There was one time that Ashanti Palmer thought about skipping school.
A big snowstorm had hit, but the Mount Vernon schools stayed open when other districts closed down.
“I felt like they should have canceled — but I went,” she said. “I was basically the only one in the classroom.”
Palmer’s commitment to attending school, and achieving big things once there, is beyond question. The newly minted graduate of Mount Vernon’s Nellie A. Thornton High School and Performing & Visual Arts Magnet Program achieved a rare feat during her public school career.
She never missed a day. Not one, going all the way back to pre-kindergarten.
“I knew I couldn’t miss a day,” she said. “It just felt wrong.”
For Palmer, 17, a pristine attendance record is only one part of a sterling scholastic resume. She was valedictorian of her class, graduating with an average of more than 100, and has scholarships lined up to cover four years of expenses at Rensselaer Polytechnic Institute in Troy, New York, where she plans to study biomedical engineering.
Then she hopes to go to medical school before beginning a career in soft-tissue mechanics and prosthetics.
“I just always liked knowing how the body works and figuring out ways to improve it with technology to make life easier,” she said.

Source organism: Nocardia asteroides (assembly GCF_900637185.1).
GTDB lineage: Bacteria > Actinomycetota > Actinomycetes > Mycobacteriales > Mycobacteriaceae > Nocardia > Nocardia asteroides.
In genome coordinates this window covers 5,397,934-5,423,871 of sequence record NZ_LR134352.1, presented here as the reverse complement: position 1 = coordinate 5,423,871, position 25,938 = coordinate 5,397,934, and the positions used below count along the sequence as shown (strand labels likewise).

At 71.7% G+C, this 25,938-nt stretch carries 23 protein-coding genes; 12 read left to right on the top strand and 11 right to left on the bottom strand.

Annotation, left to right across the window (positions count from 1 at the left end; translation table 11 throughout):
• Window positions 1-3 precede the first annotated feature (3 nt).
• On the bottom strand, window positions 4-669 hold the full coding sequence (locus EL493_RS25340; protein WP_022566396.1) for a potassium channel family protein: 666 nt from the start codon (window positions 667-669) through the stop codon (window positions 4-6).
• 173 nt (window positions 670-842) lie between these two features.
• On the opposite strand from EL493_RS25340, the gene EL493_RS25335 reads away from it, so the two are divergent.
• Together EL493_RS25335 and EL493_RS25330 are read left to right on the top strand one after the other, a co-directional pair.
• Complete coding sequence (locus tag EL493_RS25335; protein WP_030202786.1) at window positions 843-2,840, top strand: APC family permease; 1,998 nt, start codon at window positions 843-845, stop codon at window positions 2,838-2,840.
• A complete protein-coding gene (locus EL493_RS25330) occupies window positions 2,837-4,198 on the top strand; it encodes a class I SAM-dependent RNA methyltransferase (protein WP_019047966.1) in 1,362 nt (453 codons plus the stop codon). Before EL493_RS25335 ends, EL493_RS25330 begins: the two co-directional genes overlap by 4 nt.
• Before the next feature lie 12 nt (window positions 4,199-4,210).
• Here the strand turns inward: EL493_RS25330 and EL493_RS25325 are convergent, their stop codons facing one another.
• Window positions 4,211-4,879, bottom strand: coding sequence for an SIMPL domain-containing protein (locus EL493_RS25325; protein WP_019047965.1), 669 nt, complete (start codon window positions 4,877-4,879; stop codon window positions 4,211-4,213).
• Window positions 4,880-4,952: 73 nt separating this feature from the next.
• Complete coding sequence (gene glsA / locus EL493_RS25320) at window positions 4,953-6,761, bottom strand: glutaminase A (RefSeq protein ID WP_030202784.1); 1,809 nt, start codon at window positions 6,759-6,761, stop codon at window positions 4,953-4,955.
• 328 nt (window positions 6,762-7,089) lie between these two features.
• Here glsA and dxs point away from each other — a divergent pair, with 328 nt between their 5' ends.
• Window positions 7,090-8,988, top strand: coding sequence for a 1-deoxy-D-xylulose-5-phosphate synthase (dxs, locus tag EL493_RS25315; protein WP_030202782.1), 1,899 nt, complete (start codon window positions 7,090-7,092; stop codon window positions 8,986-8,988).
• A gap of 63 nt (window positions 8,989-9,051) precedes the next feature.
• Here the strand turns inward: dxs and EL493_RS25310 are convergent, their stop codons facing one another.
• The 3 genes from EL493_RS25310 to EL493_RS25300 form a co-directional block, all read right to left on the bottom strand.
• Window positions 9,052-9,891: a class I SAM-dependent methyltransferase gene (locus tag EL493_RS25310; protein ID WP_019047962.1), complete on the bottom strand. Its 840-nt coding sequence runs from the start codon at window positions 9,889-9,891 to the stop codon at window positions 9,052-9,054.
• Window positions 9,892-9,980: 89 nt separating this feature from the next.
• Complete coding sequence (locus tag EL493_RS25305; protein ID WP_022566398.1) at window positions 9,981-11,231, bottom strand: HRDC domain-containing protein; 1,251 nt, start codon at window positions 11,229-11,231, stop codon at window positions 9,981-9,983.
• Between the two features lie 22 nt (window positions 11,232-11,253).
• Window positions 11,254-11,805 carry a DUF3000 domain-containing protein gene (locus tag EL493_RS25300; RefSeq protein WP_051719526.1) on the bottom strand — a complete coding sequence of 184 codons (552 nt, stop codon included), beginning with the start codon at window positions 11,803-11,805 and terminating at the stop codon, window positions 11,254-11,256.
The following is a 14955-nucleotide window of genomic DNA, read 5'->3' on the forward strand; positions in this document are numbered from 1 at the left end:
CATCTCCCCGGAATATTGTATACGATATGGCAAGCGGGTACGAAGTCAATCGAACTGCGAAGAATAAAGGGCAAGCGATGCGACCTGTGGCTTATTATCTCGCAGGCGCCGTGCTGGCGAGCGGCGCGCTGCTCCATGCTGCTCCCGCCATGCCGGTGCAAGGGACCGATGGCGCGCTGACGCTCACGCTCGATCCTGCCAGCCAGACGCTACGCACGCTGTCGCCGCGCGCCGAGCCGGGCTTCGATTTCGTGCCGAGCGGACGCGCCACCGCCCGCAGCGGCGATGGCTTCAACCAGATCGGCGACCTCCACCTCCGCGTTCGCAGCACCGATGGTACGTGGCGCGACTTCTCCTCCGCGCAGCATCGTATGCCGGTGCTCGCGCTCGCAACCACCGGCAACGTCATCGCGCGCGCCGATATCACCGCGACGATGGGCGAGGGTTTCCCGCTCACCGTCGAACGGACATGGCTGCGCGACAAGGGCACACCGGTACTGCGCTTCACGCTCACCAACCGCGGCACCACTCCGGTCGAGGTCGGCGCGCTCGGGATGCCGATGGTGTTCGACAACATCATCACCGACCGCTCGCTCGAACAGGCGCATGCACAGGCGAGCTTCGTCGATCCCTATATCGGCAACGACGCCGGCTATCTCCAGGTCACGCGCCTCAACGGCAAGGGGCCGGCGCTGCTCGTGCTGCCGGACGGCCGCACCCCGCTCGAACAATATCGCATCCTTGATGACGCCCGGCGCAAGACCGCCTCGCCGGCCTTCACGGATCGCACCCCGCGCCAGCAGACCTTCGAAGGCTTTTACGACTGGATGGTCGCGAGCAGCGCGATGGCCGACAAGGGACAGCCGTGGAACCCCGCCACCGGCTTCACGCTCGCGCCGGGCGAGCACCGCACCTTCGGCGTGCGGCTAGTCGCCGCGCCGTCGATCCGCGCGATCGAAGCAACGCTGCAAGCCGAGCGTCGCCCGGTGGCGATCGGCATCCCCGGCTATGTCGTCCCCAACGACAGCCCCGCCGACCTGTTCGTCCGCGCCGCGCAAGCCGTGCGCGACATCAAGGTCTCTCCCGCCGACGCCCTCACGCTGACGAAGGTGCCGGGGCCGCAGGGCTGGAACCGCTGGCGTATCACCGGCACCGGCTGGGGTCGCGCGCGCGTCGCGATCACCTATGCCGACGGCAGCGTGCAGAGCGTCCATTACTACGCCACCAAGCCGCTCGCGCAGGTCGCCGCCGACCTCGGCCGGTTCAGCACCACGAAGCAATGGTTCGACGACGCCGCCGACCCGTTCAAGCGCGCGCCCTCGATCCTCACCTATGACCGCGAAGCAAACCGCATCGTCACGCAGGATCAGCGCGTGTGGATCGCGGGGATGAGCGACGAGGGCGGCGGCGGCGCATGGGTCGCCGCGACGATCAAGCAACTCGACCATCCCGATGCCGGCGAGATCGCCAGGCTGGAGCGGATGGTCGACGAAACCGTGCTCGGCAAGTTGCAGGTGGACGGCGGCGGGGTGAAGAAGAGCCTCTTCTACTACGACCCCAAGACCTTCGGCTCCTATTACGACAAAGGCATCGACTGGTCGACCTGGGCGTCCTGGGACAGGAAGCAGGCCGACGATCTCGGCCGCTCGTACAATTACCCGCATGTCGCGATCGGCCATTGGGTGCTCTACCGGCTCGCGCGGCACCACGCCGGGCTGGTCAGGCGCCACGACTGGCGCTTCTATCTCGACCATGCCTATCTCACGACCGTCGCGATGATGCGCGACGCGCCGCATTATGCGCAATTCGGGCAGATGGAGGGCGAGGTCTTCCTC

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Evelyn Collins, Thornton’s principal, said that Palmer’s unblemished attendance record shows her drive and commitment to excellence.
“No one had to tell her to be determined,” she said. “It’s simply who she is. She is aware of her gifts, but is very comfortable sharing her gifts with others.”
Collins said that Thornton’s graduating class was exceptional, but that Palmer still separated herself.
“We are looking to hear her name later in life,” she said. “She is an inspiration.”
Not surprisingly, Palmer had no trouble with the transition to remote learning in March. She liked doing her studies on her own schedule. “That’s what college will be like,” she said.
Asked what she learned from the history-changing events of recent months — first the spread of COVID-19, then the reactions to George Floyd’s killing — Palmer was measured and reflective.
“It was eye-opening and showed me how quickly things can change,” she said. “I think I learned to take every moment more preciously and to be aware of everything going on around me.”
Mount Vernon schools Superintendent Kenneth Hamilton said educators don’t often get to see the people that their students will become, but that Palmer is different because she is something of a “masterpiece.” He said she will serve as a role model for young girls who follow her through the Mount Vernon schools.
But he wants a student who never missed a day of school to know that perfection is beyond the reach of all.
“I don’t want her to get so pressured that she feels she has to be this flawless young woman,” Hamilton said. “We’re all subject to frailties in life. Things happen, and it’s okay. She has a culture, a society, a village of people who will stand ready to support her.”